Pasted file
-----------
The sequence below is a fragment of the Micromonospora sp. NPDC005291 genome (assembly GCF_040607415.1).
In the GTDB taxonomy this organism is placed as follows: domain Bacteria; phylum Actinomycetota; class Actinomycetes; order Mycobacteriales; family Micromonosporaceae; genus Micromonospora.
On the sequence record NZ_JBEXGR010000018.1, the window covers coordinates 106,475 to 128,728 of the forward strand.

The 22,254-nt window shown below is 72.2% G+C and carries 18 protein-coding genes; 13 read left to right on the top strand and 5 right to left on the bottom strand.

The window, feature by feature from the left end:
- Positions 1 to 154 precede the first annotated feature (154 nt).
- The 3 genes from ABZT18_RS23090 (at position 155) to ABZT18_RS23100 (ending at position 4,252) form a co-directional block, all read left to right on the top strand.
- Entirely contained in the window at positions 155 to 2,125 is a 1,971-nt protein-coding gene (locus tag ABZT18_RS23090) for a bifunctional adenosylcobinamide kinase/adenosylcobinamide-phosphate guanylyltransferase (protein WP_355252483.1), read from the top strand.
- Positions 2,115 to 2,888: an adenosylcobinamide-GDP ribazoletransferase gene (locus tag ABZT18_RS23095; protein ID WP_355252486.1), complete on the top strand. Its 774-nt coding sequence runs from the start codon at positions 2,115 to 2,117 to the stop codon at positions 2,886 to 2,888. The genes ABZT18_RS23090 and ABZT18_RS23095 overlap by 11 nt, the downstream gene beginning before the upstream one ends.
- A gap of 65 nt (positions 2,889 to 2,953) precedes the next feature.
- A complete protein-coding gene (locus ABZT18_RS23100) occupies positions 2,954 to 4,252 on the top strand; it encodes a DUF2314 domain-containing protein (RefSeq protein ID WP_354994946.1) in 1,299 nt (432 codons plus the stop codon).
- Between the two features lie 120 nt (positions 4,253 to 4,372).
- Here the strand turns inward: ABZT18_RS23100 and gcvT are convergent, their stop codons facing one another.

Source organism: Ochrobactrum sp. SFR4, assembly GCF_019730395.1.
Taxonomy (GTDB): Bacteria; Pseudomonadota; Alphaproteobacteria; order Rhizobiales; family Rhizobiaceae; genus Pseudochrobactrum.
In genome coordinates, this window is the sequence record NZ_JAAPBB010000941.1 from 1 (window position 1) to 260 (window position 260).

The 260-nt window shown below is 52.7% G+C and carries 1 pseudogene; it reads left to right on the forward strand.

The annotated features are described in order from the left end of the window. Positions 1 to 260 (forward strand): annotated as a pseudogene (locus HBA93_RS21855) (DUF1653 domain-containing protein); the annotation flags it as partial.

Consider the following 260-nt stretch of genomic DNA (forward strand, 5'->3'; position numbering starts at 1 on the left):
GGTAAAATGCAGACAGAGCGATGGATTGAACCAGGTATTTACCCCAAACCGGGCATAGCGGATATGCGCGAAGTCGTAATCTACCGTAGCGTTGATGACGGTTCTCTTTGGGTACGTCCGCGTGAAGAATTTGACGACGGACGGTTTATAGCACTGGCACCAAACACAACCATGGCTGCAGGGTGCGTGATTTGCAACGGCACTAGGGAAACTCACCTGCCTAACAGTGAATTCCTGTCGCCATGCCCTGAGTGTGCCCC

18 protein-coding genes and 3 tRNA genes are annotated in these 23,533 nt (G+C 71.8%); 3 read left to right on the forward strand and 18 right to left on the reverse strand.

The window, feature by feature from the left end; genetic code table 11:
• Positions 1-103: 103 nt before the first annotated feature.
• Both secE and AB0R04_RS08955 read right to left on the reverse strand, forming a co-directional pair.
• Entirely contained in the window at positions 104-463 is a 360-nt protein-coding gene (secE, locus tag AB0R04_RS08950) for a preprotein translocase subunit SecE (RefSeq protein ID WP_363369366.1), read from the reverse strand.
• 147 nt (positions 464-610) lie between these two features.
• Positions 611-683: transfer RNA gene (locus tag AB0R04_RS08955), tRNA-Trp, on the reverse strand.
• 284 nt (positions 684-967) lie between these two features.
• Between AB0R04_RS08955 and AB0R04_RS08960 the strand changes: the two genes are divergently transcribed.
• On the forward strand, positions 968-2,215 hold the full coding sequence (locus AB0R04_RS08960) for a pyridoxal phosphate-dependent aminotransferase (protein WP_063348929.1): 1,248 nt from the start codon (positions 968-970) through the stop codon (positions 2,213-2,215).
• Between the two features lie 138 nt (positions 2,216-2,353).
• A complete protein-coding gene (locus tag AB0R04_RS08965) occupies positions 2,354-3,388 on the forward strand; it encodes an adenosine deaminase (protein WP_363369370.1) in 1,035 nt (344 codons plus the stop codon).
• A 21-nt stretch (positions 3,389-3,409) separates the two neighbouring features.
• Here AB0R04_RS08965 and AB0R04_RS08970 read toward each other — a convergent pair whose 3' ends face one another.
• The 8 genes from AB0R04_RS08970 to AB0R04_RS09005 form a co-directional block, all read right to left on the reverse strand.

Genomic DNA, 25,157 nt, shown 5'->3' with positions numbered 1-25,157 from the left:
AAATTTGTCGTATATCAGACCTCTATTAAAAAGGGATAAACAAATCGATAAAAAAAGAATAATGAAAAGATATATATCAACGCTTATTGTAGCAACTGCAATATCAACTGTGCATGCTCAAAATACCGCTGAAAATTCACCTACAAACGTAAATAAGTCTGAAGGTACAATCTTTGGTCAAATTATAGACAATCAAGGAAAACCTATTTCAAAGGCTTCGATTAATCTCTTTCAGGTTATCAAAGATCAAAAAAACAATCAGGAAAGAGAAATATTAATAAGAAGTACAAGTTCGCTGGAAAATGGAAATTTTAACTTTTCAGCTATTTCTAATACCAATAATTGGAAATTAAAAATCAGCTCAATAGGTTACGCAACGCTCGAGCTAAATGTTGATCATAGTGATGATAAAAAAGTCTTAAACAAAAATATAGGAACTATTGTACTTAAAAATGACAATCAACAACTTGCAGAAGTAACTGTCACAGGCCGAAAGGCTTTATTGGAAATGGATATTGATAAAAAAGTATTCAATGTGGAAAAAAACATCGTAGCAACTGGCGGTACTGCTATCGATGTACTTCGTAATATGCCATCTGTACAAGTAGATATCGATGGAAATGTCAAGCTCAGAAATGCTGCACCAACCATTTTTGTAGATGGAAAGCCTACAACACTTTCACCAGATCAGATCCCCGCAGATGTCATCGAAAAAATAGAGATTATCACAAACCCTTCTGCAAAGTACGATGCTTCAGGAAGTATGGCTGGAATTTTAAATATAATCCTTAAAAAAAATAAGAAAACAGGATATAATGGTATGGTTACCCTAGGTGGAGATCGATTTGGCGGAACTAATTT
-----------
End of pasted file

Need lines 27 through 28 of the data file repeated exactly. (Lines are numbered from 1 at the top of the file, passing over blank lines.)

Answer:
• Positions 611-683: transfer RNA gene (locus tag AB0R04_RS08955), tRNA-Trp, on the reverse strand.
• 284 nt (positions 684-967) lie between these two features.